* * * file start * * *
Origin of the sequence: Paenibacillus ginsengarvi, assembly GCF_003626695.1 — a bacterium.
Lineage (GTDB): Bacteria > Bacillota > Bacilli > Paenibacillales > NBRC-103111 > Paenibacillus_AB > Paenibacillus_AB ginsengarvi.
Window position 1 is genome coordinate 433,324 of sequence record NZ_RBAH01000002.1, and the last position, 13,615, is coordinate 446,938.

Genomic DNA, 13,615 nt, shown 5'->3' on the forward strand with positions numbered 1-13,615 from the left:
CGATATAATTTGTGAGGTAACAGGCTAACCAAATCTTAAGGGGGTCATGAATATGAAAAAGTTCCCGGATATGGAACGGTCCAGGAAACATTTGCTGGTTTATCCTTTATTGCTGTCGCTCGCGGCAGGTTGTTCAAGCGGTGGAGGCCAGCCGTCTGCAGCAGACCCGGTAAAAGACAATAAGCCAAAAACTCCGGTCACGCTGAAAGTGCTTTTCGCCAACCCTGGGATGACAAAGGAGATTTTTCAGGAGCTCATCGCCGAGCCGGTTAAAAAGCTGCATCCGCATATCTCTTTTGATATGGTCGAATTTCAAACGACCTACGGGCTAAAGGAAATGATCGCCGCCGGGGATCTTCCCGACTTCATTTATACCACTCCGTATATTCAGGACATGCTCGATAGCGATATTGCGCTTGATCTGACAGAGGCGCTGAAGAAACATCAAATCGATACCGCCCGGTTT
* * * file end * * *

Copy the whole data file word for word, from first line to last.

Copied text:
Origin of the sequence: Paenibacillus ginsengarvi, assembly GCF_003626695.1 — a bacterium.
Lineage (GTDB): Bacteria > Bacillota > Bacilli > Paenibacillales > NBRC-103111 > Paenibacillus_AB > Paenibacillus_AB ginsengarvi.
Window position 1 is genome coordinate 433,324 of sequence record NZ_RBAH01000002.1, and the last position, 13,615, is coordinate 446,938.

Genomic DNA, 13,615 nt, shown 5'->3' on the forward strand with positions numbered 1-13,615 from the left:
CGATATAATTTGTGAGGTAACAGGCTAACCAAATCTTAAGGGGGTCATGAATATGAAAAAGTTCCCGGATATGGAACGGTCCAGGAAACATTTGCTGGTTTATCCTTTATTGCTGTCGCTCGCGGCAGGTTGTTCAAGCGGTGGAGGCCAGCCGTCTGCAGCAGACCCGGTAAAAGACAATAAGCCAAAAACTCCGGTCACGCTGAAAGTGCTTTTCGCCAACCCTGGGATGACAAAGGAGATTTTTCAGGAGCTCATCGCCGAGCCGGTTAAAAAGCTGCATCCGCATATCTCTTTTGATATGGTCGAATTTCAAACGACCTACGGGCTAAAGGAAATGATCGCCGCCGGGGATCTTCCCGACTTCATTTATACCACTCCGTATATTCAGGACATGCTCGATAGCGATATTGCGCTTGATCTGACAGAGGCGCTGAAGAAACATCAAATCGATACCGCCCGGTTT